Thursday, 10 October 2013 00:00

What I Learned From My Mother-in-law About Raising Boys

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Family  Storytelling, Raising Children, MotherToday marks 15 years since the passing of my dear mother-in-law, Donna Hill.  She was an amazing woman – maybe not by the world's standards, but certainly by mine...

Today marks 15 years since the passing of my dear mother-in-law, Donna Hill.  She was an amazing woman – maybe not by the world's standards, but certainly by mine.  She raised 8 children; seven of them were boys (the first son passed away from spinal meningitis at 18 months).  As for myself, I was raised in a family of 5 girls and boys were quite a mystery to me.  My best friend knew of my fears and once, when folding her family’s laundry, she picked up a (clean) jock strap and flung it at me and “cursed” me to have all boys!  When my first child, a son, was born, my friend called me, laughed wickedly into the phone and said “Ha! My curse is coming true!” and then she hung up!  Truthfully, I WAS scared because I didn’t know the first thing about raising boys!  Fortunately, my amazing mother-in-law did! I watched Donna closely during my early parenting years.  She passed along far before any of us expected, but I think I managed to get the gist of her philosophies (after all, I have the blessing of being married to one of those great men she produced!)  Here are a few things I learned about raising boys from Donna:

1)  A home is NOT a palace or showroom!  It is where kids play, run around, learn, spill milk, make messes, clean up messes, have LOTS of friends over, drink from the same milk jug (when no one is looking, of course) and where they are LOVED.  She believed that THINGS are just THINGS and no one possession is more important than a human being, so why fill your house with all that unnecessary STUFF?  For Donna, her house wasn’t a “Parade of Homes”….it was a constant Parade THROUGH her home!

2)  Boys need the outdoors!  They need to breathe fresh air, play in the mud, run, bike, hike, fish, climb rocks, back-pack, and have adventures – even ones that might be best shared much later in life (because if she knew that you almost died three times in a day, you might not get to go again!)  Sometimes allowing boys to have adventures leads to nasty scars, scrapes with danger and even broken bones….but boys wear those scars like badges of honor.  They’ll re-tell those stories for many, many years to come.  How sorry Donna would feel for any “bubble-wrapped,” video-game playing boy who rarely sees the light of day.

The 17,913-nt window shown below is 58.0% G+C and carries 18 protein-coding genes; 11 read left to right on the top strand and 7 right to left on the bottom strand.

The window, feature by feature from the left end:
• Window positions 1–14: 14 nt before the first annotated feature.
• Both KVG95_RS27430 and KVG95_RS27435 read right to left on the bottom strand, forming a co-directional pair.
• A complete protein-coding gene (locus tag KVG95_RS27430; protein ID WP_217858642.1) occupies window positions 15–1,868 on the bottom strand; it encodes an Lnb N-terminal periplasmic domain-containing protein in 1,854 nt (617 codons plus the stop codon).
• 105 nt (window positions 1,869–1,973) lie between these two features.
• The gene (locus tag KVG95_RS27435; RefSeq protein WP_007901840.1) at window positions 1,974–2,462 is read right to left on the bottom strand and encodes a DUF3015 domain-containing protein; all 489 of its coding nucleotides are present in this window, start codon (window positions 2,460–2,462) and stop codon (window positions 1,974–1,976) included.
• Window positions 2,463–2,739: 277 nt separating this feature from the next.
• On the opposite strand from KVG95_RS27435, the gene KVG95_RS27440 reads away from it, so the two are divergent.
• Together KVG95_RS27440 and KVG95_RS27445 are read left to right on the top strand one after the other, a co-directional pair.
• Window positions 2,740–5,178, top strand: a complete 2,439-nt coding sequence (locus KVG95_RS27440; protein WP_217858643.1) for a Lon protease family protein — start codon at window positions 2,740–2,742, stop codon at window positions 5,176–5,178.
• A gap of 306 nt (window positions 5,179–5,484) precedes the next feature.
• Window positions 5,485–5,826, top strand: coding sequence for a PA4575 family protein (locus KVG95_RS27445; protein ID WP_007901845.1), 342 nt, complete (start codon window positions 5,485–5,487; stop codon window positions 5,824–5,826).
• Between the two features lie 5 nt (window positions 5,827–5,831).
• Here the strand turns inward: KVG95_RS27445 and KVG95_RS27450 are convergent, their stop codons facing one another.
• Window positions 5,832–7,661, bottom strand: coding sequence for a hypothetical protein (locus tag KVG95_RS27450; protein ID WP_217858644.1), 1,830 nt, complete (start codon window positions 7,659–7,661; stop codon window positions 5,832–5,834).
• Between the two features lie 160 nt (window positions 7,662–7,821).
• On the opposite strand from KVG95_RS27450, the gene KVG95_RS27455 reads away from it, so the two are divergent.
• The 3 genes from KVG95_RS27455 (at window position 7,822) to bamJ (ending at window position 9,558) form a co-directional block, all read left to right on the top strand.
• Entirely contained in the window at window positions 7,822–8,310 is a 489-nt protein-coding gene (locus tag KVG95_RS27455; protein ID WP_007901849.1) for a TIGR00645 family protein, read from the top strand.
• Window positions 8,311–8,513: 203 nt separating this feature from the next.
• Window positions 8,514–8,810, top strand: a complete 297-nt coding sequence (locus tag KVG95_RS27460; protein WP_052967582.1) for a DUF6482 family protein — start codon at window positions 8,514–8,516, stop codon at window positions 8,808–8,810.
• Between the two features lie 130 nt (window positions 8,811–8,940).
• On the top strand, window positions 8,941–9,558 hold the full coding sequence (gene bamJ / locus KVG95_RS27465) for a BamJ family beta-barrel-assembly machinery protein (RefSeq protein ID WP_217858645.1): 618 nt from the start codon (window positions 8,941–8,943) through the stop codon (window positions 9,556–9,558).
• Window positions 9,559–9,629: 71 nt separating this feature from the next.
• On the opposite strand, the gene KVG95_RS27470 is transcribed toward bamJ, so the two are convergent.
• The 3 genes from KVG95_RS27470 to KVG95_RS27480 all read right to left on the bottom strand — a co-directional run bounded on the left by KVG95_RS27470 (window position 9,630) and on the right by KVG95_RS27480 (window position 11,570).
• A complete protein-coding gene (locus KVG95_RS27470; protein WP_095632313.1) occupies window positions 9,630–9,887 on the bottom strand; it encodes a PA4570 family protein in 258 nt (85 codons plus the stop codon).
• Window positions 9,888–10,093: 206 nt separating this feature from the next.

3)  Natural Consequences are the best teacher.  Donna was under no delusion that her kids were perfect.  She knew they’d make mistakes.  She had a teenage son who was making some pretty poor choices at one time and I asked her how she handled it.  She simply replied, “I just pray every night that if my child makes a bad choice, that they’ll be caught!”    It sounds so simple, but in this world where people hire attorneys to get their kids out of trouble and even lie for them, I found this advice so refreshing.  Donna believed in consequences and wanted her boys to feel every bit of them while they were in her home.  That way, she could love and counsel them through their bad choices.  She told me she felt sorry for a kid in the neighborhood who never seemed to get caught. She was afraid of what he’d turn into later in life if he never had to pay up.

4)  Donna knew that T-I-M-E is how kids spell the word “love.”  She took time and talked with her kids about everything….she’d make observations about good and bad choices people made and how they affected not only their lives, but the lives of people who loved them.  She took time to get to know her children’s friends and loved them, too.   She always had fresh snickerdoodles in the kitchen to draw the kids to the counter of her very humble, tiny kitchen (I still marvel at how she cooked for a family of 8 in that 8” x 10” kitchen).  She talked to her kids in a way that they KNEW what she expected of them and they KNEW what she stood for.  They also KNEW that if they messed up, she still loved them. 

Obviously, much of the parenting wisdom I picked up from Donna isn’t only for boys, but having two sons of my own, I’m so grateful for her example and her wisdom.  This world seems increasingly deficient of good, honest and upright men.  Thank you, dear Donna, for shedding a little light on the subject of raising boys. As a mother of three daughters, I can only hope and pray that there are more mothers like you out there raising good men for my girls! 

Last modified on Monday, 16 December 2013 12:30
Linda Hill

Linda Hill is a native of…well, nowhere really.  She grew up as an Air Force brat and currently claims Littleton, CO as her home of 8 years (the longest she’s lived any one place in her life so far!)  She is the mother of 5 children, two sons and a daughter who have already “flown the coop” and 2 daughters in high School.  She is a graduate of Brigham Young University in Family Science and put her degree to use as she raised her large family and operated several home-based businesses while serving in many volunteer positions in her church, community and the schools.  She has been married to Kent Hill for 25 years and they look forward to at least another 125!  Currently she is an instructor to teens for a daily early morning religion class.  She is passionate about her family, storytelling, politics and when she gets the time – locking herself in her sewing room with a chick flick and getting her “creative” on!

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